by cheri sabraw

We are olive farmers. The harvest and press are six weeks away. Our olives are plump, sucking water like long-distance runners, so close to the finish line.

The smell of olives reduced to particulates, oil, and yes, probably a few fruit fly larvae, is a sweet, earthy and sensual.



This past weekend, our friends K. and H. invited us to stay overnight in a little house nestled in the middle of a fertile vineyard bulging with Cabernet grapes, just days away from harvest.

Most of us Californians take for granted the close proximity of luscious vineyards until this time of year when fall arrives like a proud papa to rustle leaves, heat up the air, and await the results of his rendezvous with spring.

Then,  we  Bacchanalian revelers only hours from Napa Sonoma, Paso Robles, Carneros, and yes, the glorious Alexander Valley, become children again, fawning over leaves, grapes, branches, vistas, and yes, wine. Oh, let’s add bocce ball to this picture.

With our friends, we sampled Primitivo, Cabernet, Pinot Noir and Rose wines. To make matters juicier, we tasted Chardonnay and Sauvignon Blanc. Luckily, a wise woman asked for crackers.


The Alexander Valley lies north of Santa Rosa. Her nose points to Cloverdale; her hips broaden at Geyserville and her toes wiggle at Healdsburg. She is a beauty, especially when seen from Rodney Strong’s Rockaway vineyard above the valley.



Thank you to our friends and their friends for a dizzying weekend sipping the Fruit of the Vine!


About Cheri

Writer, photograph, artist, mother, grandmother and wife.
This entry was posted in Growing Olives, Life and tagged , , , , , , . Bookmark the permalink.

22 Responses to Fermentation

  1. cpartner@comcast.net says:

    lovely lovely lovely!

  2. Magnificent Northern California at harvest time!

  3. wkkortas says:

    Those views are more than a touch breath-taking.

  4. shoreacres says:

    One of my customers just finished a first pressing of their olives: 69 gallons. As he said the other day, “Do you know how small olives are?” I can’t even imagine the pile of fruit it took to make those 69 gallons. The best news is, I get some.

    I love your photos. I spent a fair amount of time in those wineries. And, as a bonus, I had my first applewood smoked chicken sausage in Napa. A good wine is good, but a good smoked chicken sausage is great!

    • Cheri says:

      Your customer must have 150 trees—either that, or like everything else in Texas, his olives are big. Each tree should produce about a gallon. In our case, six of the trees this year have no olives. We have no idea why. That leaves us with 52 trees. We are hoping for 40 gallons…I’ll ship you a bottle if we are successful and you can compare!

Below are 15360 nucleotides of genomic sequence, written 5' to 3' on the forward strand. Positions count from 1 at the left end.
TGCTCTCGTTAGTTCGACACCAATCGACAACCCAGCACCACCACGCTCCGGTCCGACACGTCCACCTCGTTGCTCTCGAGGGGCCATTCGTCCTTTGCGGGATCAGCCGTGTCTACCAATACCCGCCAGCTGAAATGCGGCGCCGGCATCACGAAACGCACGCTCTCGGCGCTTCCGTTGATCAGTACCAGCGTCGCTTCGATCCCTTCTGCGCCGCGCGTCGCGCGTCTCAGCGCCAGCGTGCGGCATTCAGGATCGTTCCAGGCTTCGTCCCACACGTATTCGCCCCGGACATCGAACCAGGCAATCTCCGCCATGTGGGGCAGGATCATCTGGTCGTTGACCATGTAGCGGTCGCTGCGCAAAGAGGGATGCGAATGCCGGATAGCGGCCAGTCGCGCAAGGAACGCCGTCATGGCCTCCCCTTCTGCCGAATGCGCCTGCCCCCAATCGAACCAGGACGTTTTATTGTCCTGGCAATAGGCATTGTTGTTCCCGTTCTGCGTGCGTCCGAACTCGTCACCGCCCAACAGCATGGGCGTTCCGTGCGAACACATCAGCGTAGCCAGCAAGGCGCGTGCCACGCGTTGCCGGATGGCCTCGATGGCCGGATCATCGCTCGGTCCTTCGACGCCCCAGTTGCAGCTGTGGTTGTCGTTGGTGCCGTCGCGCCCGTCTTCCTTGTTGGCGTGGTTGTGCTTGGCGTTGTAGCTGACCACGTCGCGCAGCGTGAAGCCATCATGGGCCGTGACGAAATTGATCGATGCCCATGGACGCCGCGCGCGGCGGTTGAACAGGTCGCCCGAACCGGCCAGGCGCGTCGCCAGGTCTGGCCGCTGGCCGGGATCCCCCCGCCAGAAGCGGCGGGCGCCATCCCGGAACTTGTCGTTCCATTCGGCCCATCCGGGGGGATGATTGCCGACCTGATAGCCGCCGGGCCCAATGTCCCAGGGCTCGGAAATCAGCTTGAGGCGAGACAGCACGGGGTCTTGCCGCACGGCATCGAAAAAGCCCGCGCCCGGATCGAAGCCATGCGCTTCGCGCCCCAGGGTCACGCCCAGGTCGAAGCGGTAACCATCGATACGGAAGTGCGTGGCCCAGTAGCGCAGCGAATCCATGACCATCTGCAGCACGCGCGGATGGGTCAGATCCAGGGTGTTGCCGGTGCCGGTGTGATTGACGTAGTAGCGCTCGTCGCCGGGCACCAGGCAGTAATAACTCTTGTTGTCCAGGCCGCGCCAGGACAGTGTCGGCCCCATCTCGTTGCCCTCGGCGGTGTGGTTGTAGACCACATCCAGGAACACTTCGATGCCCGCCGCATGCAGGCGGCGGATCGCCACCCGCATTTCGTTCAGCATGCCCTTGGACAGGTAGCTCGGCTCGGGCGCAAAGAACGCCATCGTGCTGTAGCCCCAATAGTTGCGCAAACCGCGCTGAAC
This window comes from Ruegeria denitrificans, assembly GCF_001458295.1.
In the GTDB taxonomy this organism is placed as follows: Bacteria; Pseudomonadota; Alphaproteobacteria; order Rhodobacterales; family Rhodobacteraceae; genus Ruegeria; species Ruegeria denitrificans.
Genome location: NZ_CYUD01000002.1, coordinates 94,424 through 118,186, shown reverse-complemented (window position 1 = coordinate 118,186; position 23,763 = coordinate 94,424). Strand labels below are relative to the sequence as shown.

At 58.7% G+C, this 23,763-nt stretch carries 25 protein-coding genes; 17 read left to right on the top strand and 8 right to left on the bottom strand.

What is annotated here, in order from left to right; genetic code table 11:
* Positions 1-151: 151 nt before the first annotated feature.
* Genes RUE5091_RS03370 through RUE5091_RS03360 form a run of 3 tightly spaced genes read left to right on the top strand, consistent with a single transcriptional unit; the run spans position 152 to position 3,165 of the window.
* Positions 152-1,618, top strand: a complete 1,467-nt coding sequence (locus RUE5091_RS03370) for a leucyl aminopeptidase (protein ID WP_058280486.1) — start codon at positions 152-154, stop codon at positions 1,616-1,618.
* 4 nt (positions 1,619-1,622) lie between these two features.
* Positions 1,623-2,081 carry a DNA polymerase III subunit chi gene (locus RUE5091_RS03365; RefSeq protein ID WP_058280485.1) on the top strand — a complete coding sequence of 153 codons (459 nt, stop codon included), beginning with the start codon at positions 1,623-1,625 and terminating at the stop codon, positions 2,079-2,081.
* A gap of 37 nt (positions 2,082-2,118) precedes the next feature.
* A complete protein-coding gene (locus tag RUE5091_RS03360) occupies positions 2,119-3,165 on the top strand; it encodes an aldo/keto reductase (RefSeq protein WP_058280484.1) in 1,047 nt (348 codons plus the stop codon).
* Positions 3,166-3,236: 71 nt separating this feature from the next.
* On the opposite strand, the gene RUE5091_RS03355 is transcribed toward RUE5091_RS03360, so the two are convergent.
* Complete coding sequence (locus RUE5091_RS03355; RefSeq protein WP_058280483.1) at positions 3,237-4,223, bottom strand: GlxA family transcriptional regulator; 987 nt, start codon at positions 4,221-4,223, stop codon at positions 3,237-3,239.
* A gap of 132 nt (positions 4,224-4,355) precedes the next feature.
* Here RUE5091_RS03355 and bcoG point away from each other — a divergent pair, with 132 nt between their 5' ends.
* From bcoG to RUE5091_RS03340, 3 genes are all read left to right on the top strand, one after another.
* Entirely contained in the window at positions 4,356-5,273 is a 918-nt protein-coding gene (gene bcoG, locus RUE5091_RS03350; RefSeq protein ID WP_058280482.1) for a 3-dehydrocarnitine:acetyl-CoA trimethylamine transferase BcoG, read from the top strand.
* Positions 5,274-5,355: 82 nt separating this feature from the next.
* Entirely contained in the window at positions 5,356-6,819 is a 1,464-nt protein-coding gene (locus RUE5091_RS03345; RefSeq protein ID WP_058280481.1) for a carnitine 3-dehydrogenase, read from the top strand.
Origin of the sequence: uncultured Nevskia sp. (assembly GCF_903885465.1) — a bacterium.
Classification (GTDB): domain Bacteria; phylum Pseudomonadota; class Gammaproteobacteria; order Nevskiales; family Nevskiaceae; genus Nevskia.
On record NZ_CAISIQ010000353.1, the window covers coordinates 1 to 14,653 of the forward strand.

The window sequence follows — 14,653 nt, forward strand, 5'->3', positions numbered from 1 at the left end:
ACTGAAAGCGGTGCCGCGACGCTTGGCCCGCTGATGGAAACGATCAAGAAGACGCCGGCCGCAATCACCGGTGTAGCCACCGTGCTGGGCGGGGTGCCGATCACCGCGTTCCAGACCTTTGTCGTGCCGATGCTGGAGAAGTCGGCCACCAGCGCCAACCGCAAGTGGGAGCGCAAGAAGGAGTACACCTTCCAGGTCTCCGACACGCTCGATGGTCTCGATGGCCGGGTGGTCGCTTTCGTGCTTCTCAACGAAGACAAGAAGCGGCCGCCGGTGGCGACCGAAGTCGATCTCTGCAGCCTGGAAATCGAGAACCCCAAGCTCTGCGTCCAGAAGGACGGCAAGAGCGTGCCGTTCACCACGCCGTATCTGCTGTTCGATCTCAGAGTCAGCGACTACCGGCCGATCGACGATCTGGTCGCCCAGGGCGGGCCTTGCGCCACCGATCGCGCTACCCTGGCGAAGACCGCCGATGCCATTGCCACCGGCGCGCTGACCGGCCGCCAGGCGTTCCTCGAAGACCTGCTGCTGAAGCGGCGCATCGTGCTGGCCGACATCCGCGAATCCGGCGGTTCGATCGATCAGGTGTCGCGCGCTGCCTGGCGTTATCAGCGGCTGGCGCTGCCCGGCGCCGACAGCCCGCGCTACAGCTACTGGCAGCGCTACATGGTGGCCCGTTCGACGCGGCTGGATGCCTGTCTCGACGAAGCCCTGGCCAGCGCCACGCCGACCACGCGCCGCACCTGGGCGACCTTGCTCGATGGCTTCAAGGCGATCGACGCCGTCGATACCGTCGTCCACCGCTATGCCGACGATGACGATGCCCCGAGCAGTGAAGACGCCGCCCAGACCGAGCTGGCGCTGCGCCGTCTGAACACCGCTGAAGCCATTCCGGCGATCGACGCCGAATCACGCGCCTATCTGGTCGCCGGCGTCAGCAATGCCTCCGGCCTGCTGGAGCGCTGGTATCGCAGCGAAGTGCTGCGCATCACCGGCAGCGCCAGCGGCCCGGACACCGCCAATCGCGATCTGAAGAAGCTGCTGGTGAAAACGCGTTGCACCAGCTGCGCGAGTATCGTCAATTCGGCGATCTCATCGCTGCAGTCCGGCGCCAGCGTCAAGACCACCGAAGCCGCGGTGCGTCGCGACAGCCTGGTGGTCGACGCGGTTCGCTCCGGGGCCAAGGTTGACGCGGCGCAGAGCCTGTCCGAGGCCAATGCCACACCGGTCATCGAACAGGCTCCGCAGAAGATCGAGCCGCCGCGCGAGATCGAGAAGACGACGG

Oh yes. Why is it that the wineries roast applewood smoked sausage to accompany their red wines? It absolutely has to do with sales…right? I had some sausage like that at Opolo Winery in Paso Robles.

  5. Richard says:

    As a strait-laced puritan, I am shocked and dismayed – and a welll brought-up girl like you ……….. on the other hand.

    You conjure up such luscious and wicked notions with your decadence. I am utterly intoxicated by it all: a fallen grape.

    I am glad to see, however, that you have found room for some unmarried fruit flies – and an orphanage.

    • Cheri says:

      You’ve always had a penchant for tone and language oh fallen grape. You picked up exactly what I had in mind. I am not a puritan by any stretch of the imagination but I tend to be attracted to them…

  6. Cyberquill says:

    You can’t say “crackers.” It’s racially insensitive.

  7. Cheri says:

    I’m sure you are sick of my complimenting you for your wit so I won’t. Everything is “racist,” especially here in the Bay Area. It’s the new sword, the new silencer. Why you are racist, Cheri.
    Last year at the olive harvest, my brother-in-law yelled out, “Black Olives Matter” and I thought I would roll down the hill laughing.

    • Cyberquill says:

      Black Olives Matter. Good one. Who gets your olives anyway? Do you share them generously with your commenters or are you an olives niggard?

      • Cheri says:

        We give away our EVOO and yes, I have mailed a bottle to several of my readers. Do you think OO can be mailed to Austria with all the security? If so, I will mail you one.

        • Cyberquill says:

          How many bottles can your little olive orchard possibly yield so that you have some oil left for yourself?

          • Cheri says:

            Last yesr, , because we pressed the olives ourselves—a time consuming process– we bottled 125 but threw away lots of fruit. This year, we are hoping to double our yield. If we are able to take the fruit we cannot press on property to a commercial press, then we should have 300 or more bottles.

  8. Chris says:

    I loved seeing you peek through the vines – was that before or after the tasting? Please give your brother-in-law a hug from me, I still laugh over his “Black Olives Matter,” shared over t

  9. Chris says:

    Sorry, hit the wrong key – to finish – remembered you sharing this story while sampling your olive oil last year.

  10. Cheri says:

    We will be bringing you and Tom a new bottle of 2016 oil ( I hope…)

  11. samba2017 says:

    Beautiful vineyard photos. Thanks for sharing! I have a poetry blog here on WordPress and today’s poem is about wine in case you have time to look? Have a good day, Sam 🙂

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